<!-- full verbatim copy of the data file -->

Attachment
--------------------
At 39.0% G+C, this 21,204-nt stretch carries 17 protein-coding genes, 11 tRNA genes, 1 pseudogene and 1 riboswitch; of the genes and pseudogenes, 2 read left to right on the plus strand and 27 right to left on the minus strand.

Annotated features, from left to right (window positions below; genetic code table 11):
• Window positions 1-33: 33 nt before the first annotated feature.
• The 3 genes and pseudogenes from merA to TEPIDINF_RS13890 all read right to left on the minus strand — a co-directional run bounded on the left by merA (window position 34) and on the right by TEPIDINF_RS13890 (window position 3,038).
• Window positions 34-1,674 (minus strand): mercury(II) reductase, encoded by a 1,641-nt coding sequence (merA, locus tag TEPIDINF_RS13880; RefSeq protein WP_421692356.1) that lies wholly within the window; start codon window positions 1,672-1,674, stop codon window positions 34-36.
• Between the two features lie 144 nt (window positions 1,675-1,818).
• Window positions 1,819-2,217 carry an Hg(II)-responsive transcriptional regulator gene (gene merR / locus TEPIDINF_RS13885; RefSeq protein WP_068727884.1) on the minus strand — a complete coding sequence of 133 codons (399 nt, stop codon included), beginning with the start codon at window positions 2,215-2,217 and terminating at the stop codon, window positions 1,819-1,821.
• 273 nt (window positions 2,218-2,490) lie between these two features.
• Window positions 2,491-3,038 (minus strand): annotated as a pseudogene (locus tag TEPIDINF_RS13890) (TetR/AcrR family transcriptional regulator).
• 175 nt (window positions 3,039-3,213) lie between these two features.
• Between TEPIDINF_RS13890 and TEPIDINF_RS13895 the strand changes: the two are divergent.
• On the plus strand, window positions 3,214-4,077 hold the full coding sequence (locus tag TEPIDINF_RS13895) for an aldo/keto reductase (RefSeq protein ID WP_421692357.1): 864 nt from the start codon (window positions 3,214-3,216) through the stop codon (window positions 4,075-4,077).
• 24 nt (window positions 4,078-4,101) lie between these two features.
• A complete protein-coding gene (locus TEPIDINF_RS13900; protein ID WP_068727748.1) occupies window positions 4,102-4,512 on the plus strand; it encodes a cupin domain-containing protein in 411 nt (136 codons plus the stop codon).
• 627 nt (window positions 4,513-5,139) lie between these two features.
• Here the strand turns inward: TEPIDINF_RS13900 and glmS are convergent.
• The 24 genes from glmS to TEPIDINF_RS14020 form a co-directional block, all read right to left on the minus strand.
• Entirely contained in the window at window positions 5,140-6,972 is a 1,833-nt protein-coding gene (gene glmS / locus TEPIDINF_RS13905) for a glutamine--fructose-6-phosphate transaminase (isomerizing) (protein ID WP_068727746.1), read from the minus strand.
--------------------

At 39.0% G+C, this 21,204-nt stretch carries 17 protein-coding genes, 11 tRNA genes, 1 pseudogene and 1 riboswitch; of the genes and pseudogenes, 2 read left to right on the plus strand and 27 right to left on the minus strand.

Annotated features, from left to right (window positions below; genetic code table 11):
• Window positions 1-33: 33 nt before the first annotated feature.
• The 3 genes and pseudogenes from merA to TEPIDINF_RS13890 all read right to left on the minus strand — a co-directional run bounded on the left by merA (window position 34) and on the right by TEPIDINF_RS13890 (window position 3,038).
• Window positions 34-1,674 (minus strand): mercury(II) reductase, encoded by a 1,641-nt coding sequence (merA, locus tag TEPIDINF_RS13880; RefSeq protein WP_421692356.1) that lies wholly within the window; start codon window positions 1,672-1,674, stop codon window positions 34-36.
• Between the two features lie 144 nt (window positions 1,675-1,818).
• Window positions 1,819-2,217 carry an Hg(II)-responsive transcriptional regulator gene (gene merR / locus TEPIDINF_RS13885; RefSeq protein WP_068727884.1) on the minus strand — a complete coding sequence of 133 codons (399 nt, stop codon included), beginning with the start codon at window positions 2,215-2,217 and terminating at the stop codon, window positions 1,819-1,821.
• 273 nt (window positions 2,218-2,490) lie between these two features.
• Window positions 2,491-3,038 (minus strand): annotated as a pseudogene (locus tag TEPIDINF_RS13890) (TetR/AcrR family transcriptional regulator).
• 175 nt (window positions 3,039-3,213) lie between these two features.
• Between TEPIDINF_RS13890 and TEPIDINF_RS13895 the strand changes: the two are divergent.
• On the plus strand, window positions 3,214-4,077 hold the full coding sequence (locus tag TEPIDINF_RS13895) for an aldo/keto reductase (RefSeq protein ID WP_421692357.1): 864 nt from the start codon (window positions 3,214-3,216) through the stop codon (window positions 4,075-4,077).
• 24 nt (window positions 4,078-4,101) lie between these two features.
• A complete protein-coding gene (locus TEPIDINF_RS13900; protein ID WP_068727748.1) occupies window positions 4,102-4,512 on the plus strand; it encodes a cupin domain-containing protein in 411 nt (136 codons plus the stop codon).
• 627 nt (window positions 4,513-5,139) lie between these two features.
• Here the strand turns inward: TEPIDINF_RS13900 and glmS are convergent.
• The 24 genes from glmS to TEPIDINF_RS14020 form a co-directional block, all read right to left on the minus strand.
• Entirely contained in the window at window positions 5,140-6,972 is a 1,833-nt protein-coding gene (gene glmS / locus TEPIDINF_RS13905) for a glutamine--fructose-6-phosphate transaminase (isomerizing) (protein ID WP_068727746.1), read from the minus strand.